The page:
Homework Help: Trig Simplification

1. Oct 30, 2008

neutrino2063

I need to somehow simplify:

$$\frac{1}{B^2}=\frac{1+\cos{2\alpha}}{2k_1}+\frac{\sin{2\alpha}}{2k_2}+\frac{\alpha}{k_2}$$

to:

$$B=\sqrt{\frac{2}{L}}\sqrt{\frac{\beta}{1+\beta}}$$

Where:

$$\alpha=\frac{L}{2}k_2$$ and $$\beta=\frac{L}{2}k_1$$

And $$\beta$$ is also defined transcendentally:

$$\beta=\alpha\tan{\alpha}$$

Any ideas would be appreciated, I see no way of getting rid of the trig functions. I've tried looking for identities and even given it to mathematica; it seems to me I'm missing some sort of special trick.

Last edited: Oct 31, 2008
2. Oct 31, 2008

Staff: Mentor

Is it a typo that alpha and beta are equal? It seems an unnecessary complication to add another variable if it's not needed. Otherwise I would just start substituting things into the right side of your first equation and see where that takes me.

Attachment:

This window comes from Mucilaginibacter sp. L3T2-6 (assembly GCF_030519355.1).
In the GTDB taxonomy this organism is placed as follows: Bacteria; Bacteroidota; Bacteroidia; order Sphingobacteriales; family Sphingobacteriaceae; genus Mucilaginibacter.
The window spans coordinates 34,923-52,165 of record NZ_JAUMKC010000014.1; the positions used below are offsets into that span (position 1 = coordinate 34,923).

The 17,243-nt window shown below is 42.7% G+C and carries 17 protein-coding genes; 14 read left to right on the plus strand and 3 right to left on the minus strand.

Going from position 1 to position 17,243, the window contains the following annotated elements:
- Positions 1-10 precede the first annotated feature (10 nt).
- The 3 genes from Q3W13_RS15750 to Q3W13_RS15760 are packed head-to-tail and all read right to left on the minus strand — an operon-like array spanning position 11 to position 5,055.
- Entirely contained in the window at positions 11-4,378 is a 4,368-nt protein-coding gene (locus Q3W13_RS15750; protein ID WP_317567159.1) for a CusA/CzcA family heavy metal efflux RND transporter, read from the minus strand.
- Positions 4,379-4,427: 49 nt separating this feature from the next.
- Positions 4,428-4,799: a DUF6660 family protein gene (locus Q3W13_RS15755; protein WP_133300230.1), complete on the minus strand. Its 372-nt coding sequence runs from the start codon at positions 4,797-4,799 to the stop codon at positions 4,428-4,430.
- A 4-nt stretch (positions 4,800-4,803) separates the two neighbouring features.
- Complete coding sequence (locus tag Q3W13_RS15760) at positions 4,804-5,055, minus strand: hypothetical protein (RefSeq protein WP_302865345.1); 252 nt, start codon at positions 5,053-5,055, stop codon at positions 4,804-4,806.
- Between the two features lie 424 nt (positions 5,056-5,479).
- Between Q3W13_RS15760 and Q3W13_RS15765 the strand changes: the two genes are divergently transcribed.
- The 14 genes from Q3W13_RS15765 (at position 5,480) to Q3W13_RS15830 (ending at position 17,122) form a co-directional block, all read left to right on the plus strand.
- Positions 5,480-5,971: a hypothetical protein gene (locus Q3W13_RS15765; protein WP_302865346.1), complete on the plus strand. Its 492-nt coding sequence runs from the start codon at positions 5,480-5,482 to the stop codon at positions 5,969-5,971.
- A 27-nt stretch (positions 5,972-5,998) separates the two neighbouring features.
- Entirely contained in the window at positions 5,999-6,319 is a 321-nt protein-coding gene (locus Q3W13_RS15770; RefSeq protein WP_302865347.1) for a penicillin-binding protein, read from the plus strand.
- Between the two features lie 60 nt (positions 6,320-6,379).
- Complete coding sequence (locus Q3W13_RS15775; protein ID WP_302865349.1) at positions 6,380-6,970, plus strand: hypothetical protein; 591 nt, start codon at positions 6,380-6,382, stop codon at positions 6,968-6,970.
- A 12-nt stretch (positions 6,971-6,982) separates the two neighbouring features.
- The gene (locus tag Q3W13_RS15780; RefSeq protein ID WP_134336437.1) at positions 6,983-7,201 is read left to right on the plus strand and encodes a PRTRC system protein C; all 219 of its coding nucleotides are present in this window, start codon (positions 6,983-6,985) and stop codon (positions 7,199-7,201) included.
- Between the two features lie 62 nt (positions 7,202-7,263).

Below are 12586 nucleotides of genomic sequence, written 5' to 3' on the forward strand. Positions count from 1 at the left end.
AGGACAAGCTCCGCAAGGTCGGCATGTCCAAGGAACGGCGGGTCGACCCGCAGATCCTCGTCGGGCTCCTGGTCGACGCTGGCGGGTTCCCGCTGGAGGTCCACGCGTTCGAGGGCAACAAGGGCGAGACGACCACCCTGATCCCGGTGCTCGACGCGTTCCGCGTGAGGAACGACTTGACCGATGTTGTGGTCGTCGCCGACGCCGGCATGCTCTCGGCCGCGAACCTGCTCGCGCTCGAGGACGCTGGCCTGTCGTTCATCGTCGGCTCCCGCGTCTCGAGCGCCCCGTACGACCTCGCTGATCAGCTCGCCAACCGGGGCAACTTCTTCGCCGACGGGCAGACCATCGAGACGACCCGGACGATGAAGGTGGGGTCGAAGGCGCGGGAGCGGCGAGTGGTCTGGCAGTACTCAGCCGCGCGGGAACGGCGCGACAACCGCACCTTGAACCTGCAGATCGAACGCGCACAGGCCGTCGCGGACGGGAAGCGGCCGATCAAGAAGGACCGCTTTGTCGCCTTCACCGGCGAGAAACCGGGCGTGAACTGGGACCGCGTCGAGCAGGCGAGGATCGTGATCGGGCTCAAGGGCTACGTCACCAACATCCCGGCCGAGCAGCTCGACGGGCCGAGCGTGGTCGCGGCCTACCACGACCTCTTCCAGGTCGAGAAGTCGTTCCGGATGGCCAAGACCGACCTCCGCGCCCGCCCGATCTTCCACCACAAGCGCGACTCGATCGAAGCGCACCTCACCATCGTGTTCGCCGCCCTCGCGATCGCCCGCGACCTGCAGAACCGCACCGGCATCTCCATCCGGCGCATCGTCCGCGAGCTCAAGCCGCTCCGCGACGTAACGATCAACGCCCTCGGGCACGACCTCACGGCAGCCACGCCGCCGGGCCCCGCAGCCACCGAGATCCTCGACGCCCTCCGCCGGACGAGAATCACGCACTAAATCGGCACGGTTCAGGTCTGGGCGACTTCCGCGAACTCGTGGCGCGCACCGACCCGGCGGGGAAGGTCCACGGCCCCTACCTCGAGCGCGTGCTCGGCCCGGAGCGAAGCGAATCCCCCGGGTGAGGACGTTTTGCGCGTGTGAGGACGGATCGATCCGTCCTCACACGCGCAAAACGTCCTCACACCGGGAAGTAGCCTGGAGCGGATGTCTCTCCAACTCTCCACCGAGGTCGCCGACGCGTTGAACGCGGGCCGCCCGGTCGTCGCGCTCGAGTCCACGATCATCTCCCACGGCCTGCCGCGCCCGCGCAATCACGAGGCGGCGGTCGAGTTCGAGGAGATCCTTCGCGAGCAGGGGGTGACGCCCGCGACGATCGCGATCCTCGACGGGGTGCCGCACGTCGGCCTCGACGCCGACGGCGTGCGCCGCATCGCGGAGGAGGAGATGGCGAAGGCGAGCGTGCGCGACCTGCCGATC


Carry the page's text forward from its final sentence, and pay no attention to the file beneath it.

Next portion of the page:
3. Oct 31, 2008

neutrino2063

Ah, it is... thanks, it's fixed now alpha should be (L/2)*k2

4. Oct 31, 2008

Staff: Mentor

Now replaces cos(2 alpha) and sin(2 alpha) using the double-angle identities, and use your other two relationships to get rid of alpha to see if you can make the right side look like the left.